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Two years on from the release of Google’s Penguin search update, many website owners and SEOs are on a backlink watch
, living in fear of links. Once the bread and butter of SEO, links have become our number one enemy – at least, this is the case if you believe everything you read.
Not a day goes by without somebody being told on the Google Webmaster Central Help Forum that the reason for a sudden drop in rankings is due to spammy links. In fact, the only advice you will ever read from Google’s top contributors is to not build links in any shape or form.
For example, in this discussion a website manager asks about recovering a possible Penguin penalty; the advice is that links gained from outreach and PR should have the “no follow” attribute attached.
This really makes no sense whatsoever. Before people started spamming Google with automated link building, hacking and mass directory submissions, the main way of acquiring a link was to simply contact a website and introduce yourself and ask for a link. Outreach and PR have been around for years, but now we are told that it is bad practice.
In the eyes of some Google forum members, the only good links are those that are made totally randomly. This really makes no sense at all, because the World Wide Web is supposed to be a network of websites that link to each other; the clue is in the name.
You Need Links
There are many types of links and most of those that you will build will not actually carry PageRank. Links on social media sites such as Facebook, Twitter, LinkedIn and Pinterest will all mostly be “no follow” and provide little or no SEO benefit. Likewise, links in some business directories will often also be no follow. These links are all perfectly safe.
However, to rank well in Google, you still need good quality links that pass PageRank, and one of the easiest and safest ways to increase the number of links pointing to your site is to ask other websites for a link.
Backlink Watch: Which Links are Good?
Google actually says in its article Steps to a Google-friendly site that you should “make sure that other sites link to yours”. The key is to accumulate “natural links”, and not “unnatural links”. Google clarifies what this means:
“Natural links to your site develop as part of the dynamic nature of the web when other sites find your content valuable and think it would be helpful for their visitors. Unnatural links to your site are placed there specifically to make your site look more popular to search engines.”
Today, there is a great deal of confusion about what is natural, and as we have seen, many people consider links that result from a request to be unnatural.
We are not alone in disagreeing with this stance. Last month, Cory Collins wrote an article in Search Engine Watch. In it, Cory said that it’s high time we disregarded the notion that it’s a big “no no” to ask for links – and we could not agree more.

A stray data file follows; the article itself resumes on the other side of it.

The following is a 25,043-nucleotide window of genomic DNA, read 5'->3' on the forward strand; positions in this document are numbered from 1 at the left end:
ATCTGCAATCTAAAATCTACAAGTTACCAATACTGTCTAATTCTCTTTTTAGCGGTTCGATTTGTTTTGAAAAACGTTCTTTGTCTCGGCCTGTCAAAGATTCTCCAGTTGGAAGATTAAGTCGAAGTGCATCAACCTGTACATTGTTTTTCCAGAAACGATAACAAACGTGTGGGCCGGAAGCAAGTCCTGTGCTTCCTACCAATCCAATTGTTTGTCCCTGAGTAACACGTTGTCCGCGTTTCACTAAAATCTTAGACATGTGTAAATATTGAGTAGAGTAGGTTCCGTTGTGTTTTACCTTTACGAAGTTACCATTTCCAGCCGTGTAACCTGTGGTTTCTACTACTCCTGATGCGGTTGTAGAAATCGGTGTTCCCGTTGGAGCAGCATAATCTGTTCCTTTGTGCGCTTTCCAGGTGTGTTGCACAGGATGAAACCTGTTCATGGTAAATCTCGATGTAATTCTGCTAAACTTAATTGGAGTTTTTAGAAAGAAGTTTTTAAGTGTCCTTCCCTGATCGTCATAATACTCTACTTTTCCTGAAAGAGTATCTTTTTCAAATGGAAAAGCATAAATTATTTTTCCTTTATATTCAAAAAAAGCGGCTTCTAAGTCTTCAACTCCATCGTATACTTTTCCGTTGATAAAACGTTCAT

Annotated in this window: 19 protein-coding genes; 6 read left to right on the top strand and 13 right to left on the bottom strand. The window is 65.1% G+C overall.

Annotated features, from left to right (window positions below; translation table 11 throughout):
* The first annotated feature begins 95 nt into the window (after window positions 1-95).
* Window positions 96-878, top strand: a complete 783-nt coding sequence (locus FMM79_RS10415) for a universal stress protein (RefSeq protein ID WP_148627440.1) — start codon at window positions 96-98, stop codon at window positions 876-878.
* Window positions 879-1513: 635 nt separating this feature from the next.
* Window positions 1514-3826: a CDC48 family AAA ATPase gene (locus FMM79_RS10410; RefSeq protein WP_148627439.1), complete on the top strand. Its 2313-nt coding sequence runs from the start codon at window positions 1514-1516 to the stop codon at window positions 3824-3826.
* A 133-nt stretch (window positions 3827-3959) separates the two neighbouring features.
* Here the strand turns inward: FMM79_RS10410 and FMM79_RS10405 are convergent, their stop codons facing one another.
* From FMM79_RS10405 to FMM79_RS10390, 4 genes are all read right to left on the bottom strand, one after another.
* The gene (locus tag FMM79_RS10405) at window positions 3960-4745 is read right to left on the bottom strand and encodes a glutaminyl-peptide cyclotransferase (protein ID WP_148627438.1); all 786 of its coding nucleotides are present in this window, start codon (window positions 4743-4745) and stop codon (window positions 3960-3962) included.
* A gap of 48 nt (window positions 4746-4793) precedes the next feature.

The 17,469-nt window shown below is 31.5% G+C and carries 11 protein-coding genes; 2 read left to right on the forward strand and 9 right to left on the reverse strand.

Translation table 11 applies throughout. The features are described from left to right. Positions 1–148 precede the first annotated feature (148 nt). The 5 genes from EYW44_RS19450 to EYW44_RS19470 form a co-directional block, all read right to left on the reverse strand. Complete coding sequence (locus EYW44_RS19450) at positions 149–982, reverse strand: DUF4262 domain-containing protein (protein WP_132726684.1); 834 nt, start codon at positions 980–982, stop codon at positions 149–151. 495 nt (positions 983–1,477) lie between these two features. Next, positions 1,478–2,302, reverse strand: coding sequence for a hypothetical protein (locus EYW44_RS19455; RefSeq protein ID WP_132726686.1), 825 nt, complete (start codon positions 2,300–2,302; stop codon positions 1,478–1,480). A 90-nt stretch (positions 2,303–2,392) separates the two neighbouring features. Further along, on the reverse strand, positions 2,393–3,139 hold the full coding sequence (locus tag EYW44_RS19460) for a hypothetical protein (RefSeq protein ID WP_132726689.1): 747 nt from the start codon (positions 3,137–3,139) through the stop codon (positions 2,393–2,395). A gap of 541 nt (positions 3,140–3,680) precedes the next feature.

Link Building Practices
No business or website operates as an island – business networking is much older than Google. If you run a business and have 100 connections on LinkedIn, you may find that many of these people also run websites.
Your contacts will probably be a combination of customers, clients, business acquaintances, suppliers and service providers. Anybody who your business is already connected with could feasibility give you a natural link and vice-versa.
Most of you do not because you are all too busy running your businesses. So develop a habit to constantly be on backlink watch alert to take advantage of all natural linking opportunities when networking!
Another Link Building Myth Debunked
Another myth of link building, one that was prevalent before Penguin, is that reciprocal link building is bad. When it is done on a large scale, usually for the purpose of gaining links in a directory or on a “links page”, it is unnatural and prone to result in a penalty.
However, when done between business partners that work in the same industry, it makes perfect sense. Why shouldn’t a roofer link to a building merchant, or an accountant link to an IT firm? They support each other and do business together. If you are networked in the real world, why not network in the virtual world?
So, do not fear Google Penguin and do not be afraid to ask for a link. Links are still the backbone of Google search; without them, your business will be less visible in search.
One final tip – before you ask for a link, why not create a link to a business partner first? If you demonstrate that you are an active part of the web and link out to other great sites, sites will be more likely to link back to you.
So after reading this, are you still on backlink watch, afraid that asking for them will get you penalized by Google?
Let us know your thoughts in the comments section down below. 🙂
About the Author
Danny Hall is one of the Co-Directors for the well-known Search Engine Optimization agency, FSE Online. He has worked within the SEO sector for many years and is always keeping up-to-date with Google’s latest news.
Image courtesy of Stuart Miles at FreeDigitalPhotos.net